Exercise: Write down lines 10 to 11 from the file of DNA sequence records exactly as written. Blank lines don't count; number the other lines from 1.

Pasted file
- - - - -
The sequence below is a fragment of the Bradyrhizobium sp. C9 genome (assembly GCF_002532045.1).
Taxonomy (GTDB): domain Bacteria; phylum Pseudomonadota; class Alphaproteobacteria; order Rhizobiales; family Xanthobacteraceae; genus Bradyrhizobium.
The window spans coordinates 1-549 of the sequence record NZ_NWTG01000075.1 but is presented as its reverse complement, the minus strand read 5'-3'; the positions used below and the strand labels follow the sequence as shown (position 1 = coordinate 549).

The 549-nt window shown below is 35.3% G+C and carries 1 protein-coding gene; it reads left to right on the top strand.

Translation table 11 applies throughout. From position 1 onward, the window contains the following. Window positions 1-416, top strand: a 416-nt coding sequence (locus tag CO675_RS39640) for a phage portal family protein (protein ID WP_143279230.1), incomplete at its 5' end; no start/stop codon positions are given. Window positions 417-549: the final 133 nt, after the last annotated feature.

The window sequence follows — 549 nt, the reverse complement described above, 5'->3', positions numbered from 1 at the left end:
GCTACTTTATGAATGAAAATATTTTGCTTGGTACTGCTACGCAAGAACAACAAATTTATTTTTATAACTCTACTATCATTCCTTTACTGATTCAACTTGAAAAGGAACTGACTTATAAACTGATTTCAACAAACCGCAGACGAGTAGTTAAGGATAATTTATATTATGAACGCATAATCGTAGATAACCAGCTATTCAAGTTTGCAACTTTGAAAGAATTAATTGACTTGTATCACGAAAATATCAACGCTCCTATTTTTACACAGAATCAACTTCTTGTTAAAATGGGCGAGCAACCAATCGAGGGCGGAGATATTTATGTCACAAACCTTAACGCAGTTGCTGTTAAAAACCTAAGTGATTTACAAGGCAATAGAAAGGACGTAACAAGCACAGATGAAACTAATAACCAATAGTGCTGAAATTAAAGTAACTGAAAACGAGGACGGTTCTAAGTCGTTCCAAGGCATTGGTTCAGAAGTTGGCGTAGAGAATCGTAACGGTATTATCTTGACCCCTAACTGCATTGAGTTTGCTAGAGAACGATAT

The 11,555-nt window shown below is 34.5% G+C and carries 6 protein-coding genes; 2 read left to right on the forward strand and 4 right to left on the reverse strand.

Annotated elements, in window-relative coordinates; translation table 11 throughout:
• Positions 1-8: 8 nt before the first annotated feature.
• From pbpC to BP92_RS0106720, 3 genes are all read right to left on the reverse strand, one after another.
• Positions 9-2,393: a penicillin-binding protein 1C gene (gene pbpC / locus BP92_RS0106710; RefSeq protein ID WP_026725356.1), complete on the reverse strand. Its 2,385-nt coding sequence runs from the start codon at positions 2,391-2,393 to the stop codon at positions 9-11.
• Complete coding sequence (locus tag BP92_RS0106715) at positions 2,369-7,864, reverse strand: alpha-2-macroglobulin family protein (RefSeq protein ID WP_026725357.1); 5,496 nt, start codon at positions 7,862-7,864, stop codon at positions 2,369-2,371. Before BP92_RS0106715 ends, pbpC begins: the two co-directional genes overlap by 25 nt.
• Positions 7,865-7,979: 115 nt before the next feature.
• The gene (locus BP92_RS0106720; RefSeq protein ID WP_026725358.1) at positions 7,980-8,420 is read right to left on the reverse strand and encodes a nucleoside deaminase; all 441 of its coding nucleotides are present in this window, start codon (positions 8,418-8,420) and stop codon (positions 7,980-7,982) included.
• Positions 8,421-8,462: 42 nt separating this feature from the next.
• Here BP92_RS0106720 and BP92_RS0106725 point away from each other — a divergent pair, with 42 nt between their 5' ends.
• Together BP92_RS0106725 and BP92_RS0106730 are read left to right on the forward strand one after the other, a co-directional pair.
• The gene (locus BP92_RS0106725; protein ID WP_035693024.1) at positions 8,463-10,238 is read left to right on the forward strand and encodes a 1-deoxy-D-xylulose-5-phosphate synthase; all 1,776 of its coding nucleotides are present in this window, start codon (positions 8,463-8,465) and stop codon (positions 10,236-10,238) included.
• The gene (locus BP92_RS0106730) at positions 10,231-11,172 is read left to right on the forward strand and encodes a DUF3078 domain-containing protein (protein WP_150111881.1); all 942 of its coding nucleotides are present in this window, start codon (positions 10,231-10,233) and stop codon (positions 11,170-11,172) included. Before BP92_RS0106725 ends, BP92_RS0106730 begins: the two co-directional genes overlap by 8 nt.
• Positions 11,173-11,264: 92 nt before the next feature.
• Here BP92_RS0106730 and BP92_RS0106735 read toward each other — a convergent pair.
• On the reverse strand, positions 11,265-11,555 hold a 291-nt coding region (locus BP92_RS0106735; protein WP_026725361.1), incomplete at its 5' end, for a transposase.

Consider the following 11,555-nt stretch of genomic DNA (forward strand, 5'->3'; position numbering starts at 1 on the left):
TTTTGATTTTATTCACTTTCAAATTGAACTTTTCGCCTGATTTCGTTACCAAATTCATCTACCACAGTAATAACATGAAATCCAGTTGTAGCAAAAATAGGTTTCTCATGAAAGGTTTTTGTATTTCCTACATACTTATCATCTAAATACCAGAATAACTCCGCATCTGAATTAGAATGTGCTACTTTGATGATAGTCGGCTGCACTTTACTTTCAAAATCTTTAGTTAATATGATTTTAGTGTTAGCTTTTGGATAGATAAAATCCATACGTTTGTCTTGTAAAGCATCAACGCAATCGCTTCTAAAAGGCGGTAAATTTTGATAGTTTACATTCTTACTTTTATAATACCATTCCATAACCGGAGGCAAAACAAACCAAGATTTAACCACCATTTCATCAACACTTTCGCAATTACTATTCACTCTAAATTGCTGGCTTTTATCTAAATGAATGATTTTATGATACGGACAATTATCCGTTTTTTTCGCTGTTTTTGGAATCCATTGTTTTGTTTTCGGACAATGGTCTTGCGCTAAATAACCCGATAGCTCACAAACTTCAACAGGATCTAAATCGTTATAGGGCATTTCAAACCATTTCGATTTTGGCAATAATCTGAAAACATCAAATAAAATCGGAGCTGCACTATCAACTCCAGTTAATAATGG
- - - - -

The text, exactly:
• Positions 1-8: 8 nt before the first annotated feature.
• From pbpC to BP92_RS0106720, 3 genes are all read right to left on the reverse strand, one after another.